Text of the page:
If a studio disputed a decision made by the code administrators, it could file an appeal with the MPPDA board, which was composed of executives from the member studios. In the spirit of working together (and protecting their products in case of a future dispute) the studio executives routinely signed off on everything. Much as they did after the list of “Don’ts” and “Be Carefuls” was introduced, the studios took voluntary compliance to mean that they did not have to do anything if they did not want to. (112)
As a result, films that defied the Code and embraced sexuality, crime, and violence became very popular, and Little Caesar and The Public Enemy helped to establish a gritty gangster genre. Released in 1931, William Wellman’s, The Public Enemy centers around gangster themes and situations that strongly conflict with many of the twelve areas of concern listed in the 1930 Motion Picture Production Code. For example, the first rule prohibited “crimes against the law”, which includes murder, “the methods used by criminals who stole”, and alcohol production, distribution, and consumption (Lewis, 112). The Public Enemy blatantly violates this rule: the protagonist Tom murders others; Tom’s best friend Matt is visibly gunned down on the street; characters steal alcohol from barrels with a rope and signal method; and alcohol is distributed and consumed in many scenes, most notably during the celebration for Tom’s brother, Mike, upon his return from World War I. The Public Enemy also defies rules regarding sex, vulgarity, and repellent subjects. For example, after receiving a phone call from his boss, Tom needs to talk with Matt; however, Matt is “busy” in the bedroom next door with his girlfriend, Mamie, and laughter can be heard. Tom then tells Matt to “shake a leg” and he replies reluctantly, “In a minute!”.
Although this scene seems very tame to modern audiences, it suggests sexual activity before marriage, while the scene in which the wife of Tom’s boss, Jane, seduces Tom while he is drunk and sleeps with him depicts adultery. Other scenes violate the rules regarding “good taste” and repellent subjects: following the news of the Prohibition Act, people rush to buy alcohol, and the camera focuses on a man pushing a baby stroller filled with bottles of liquor in replacement of a child; when Tom misbehaves as a child, his father beats him with a belt; and after “Nails” Nathan is killed in a horse riding accident, Tom and Matt track down the horse and simply shoot it. These scenes demonstrate moral decay, cruelty to children, and animal cruelty, respectively. Perhaps the most disconcerting element that makes The Public Enemy a pre-code film, is the celebration of the sociopathic protagonist and gangster, Tom Powers. Skillfully played by James Cagney, Tom was “nothing less than the impish smiling, fresh-scrubbed face of evil” (LaSalle,58). Throughout the film, Tom often smirks and kills out of spitefulness, as in the case of the horse that led to “Nails” Nathan’s accidental death. He treats his “all-American” brother, Mike, with disdain, and even states of him, “he’s going to school so he can learn how to be poor!”. These declarations accompanied by visual rewards could have been seen as influential to youth, especially as the nation entered The Great Depression after the stock market crash; the fast, get-rich-quick lifestyle of the gangsters is both alluring and tempting. In addition, Tom represented the pre-code attitude of the time as he was: a realist, equipped for survival in the twentieth century, and he embodied traits moviegoers admired and wanted to emulate- not criminality but skepticism; not cruelty, but strength, as well as a hostility to fake talk, and imperviousness to platitudes, and the courage to break with the pack” (LaSalle, 59).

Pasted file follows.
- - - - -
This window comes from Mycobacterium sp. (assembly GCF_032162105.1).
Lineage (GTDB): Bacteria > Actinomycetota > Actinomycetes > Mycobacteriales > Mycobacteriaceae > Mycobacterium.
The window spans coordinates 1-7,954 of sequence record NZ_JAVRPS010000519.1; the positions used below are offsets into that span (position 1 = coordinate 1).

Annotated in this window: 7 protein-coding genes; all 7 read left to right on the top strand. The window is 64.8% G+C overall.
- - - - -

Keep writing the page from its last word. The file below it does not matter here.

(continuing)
Also released in 1931, Melvyn LeRoy’s, Little Caesar, defied the Production Code and romanticized the American criminal. It follows Caesar “Rico” Bandello, an aspiring small-town criminal as he moves to the city of Chicago “to hit the big time” and is accompanied by his friend, Joe Massara, who decides to leave the crime world and enter into show business (Munby, 45). Little Caesar does not shy away from the suggestion that Rico is a homosexual; Rico has a great affinity for his friend Joe, and is often upset by Joe’s interest in women. Furthermore, Rico’s gunman, Otera, is “loyal, but that loyalty seems grounded in an unrequited desire for Rico” (Lewis, 120). Played by Edward G. Robinson, Rico represents a criminal in the politically incorrect light, in the sense that his sociopathic nature is supposedly caused by his repression or denial of his homosexuality. In addition, Little Caesar employs the media itself to sensationalize gangsters like Rico, most notably in the scene in which his picture is taken for the newspaper. This act parallels the front-page news of real gangsters such as Al Capone, the Chicago kingpin who even made the cover of Time magazine in 1930. Overall, the celebration of criminals in both The Public Enemy and Little Caesar represents what the MPPDA, religious groups, and activists feared most: that audiences who so avidly consumed these motion pictures might do what they saw on the screen (Lewis, 111). Ultimately, the controversies surrounding pre-code films led to the formation of stricter rules and new administrations in Hollywood.